Want to feel happier, emotionally healthier, and more optimistic? When you first wake up in the morning, think of three things you're grateful for.

You've heard a lot about gratitude this week. Gratitude makes you happier, more resilient, more likeable, and can literally add years to your life. You know gratitude is good for you. But how do you add more gratitude to your life? If you're not already feeling grateful, how do you start?

If you find this difficult, you're a lot like me. I tend to focus on the things I worry about rather than those that make me happy. That doesn't make us bad or pessimistic people, it just makes us human. Because noticing threats quickly was key to our ancestors' survival, the human brain is literally better at paying attention to what's bad rather than what's good. Don't blame yourself if you have a negative outlook--blame evolution.

But that negative outlook doesn't always serve us well in the modern world, so it's worth doing something to change it. Change begins with a simple practice, one of the very few I've found I can stick with over time because it only takes a few seconds and you do it every single day.

First thing in the morning, when you first open your eyes, or realize that you're awake, list three things to yourself that you feel grateful for.

That's it. That's all you have to do to change your attitude for the better. Because you're priming your brain with positive information at the very start of your day, and placing your attention on the good in your life rather than the bad, you are gently reprogramming your brain to have a more upbeat world view.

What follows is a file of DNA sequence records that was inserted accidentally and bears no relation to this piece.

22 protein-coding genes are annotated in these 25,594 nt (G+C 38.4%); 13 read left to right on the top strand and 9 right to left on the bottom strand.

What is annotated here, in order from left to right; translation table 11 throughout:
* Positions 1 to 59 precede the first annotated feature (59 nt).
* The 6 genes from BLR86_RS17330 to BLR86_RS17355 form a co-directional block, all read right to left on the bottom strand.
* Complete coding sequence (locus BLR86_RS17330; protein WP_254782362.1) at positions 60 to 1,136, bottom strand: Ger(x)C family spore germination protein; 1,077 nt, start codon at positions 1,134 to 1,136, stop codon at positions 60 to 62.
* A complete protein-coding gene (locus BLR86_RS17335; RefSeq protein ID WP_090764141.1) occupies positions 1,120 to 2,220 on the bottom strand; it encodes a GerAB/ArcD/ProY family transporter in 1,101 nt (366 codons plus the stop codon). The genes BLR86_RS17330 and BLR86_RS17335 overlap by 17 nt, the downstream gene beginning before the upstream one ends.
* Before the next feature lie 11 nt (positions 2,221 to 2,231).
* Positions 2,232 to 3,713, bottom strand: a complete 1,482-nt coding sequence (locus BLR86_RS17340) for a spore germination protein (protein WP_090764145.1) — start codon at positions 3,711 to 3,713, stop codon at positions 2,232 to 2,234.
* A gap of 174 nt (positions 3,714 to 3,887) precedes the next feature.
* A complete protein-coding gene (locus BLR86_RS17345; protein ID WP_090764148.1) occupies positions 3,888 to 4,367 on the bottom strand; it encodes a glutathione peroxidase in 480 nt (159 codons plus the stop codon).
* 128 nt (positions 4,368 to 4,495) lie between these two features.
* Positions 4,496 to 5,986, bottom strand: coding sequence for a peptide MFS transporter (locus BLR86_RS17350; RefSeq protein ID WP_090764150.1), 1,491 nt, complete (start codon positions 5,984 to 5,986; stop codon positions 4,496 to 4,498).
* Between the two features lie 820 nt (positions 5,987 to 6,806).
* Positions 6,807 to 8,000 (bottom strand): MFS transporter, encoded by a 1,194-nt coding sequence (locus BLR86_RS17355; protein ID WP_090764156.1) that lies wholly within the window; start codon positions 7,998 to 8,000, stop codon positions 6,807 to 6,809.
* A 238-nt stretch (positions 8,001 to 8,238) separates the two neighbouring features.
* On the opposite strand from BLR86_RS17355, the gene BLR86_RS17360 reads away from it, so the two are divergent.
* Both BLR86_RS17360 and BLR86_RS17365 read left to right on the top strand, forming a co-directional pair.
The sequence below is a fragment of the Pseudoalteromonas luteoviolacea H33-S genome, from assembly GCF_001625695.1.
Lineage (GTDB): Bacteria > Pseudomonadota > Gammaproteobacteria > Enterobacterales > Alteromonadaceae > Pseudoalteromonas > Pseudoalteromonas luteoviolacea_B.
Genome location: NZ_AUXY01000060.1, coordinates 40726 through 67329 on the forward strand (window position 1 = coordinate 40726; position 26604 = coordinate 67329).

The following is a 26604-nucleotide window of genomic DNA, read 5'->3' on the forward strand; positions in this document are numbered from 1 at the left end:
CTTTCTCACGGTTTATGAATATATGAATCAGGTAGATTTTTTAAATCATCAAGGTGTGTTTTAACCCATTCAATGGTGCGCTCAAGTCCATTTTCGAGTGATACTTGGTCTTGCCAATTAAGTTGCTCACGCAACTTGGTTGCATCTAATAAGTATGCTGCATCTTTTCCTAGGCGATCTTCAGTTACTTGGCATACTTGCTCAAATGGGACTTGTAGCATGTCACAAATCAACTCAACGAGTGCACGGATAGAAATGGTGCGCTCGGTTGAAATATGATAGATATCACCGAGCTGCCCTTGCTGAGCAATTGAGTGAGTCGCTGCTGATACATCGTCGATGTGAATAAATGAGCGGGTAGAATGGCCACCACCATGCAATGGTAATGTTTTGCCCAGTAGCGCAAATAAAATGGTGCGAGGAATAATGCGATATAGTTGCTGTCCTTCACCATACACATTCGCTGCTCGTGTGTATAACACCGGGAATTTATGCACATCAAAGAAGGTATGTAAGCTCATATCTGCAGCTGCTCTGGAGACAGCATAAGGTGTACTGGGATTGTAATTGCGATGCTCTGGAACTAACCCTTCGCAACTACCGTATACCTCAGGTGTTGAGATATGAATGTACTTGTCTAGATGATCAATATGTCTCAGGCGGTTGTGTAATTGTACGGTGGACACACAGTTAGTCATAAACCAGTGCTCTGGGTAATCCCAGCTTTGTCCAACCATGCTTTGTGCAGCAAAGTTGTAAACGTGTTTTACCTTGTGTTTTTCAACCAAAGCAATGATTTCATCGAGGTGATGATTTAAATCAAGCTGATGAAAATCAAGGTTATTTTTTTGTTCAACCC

Do this before your feet hit the floor and especially before you turn on your smartphone or other mobile device. Once you've started reading your messages, checking Facebook, skimming the news, or looking at the weather report, you're into your day and your gratitude exercise will be less effective. It's also much more likely to get forgotten.

There are no rules about what you can be grateful for. In fact, there's only one rule to this practice: Be honest with yourself. You never have to tell anyone else what you're thinking. One recent morning I woke up and found I was grateful that my husband and I had had a huge and fun party the previous day, and equally grateful that the party was over and done with. Most mornings I wake up grateful for my husband and our cats (both of whom are invariably in bed with us). Some mornings I wake up grateful for a little time to myself.

So go ahead. What do you have to be grateful for? Make a mental list of three items every morning before you get up. That's all you have to do to reprogram your mind toward gratitude--and give yourself a happier day.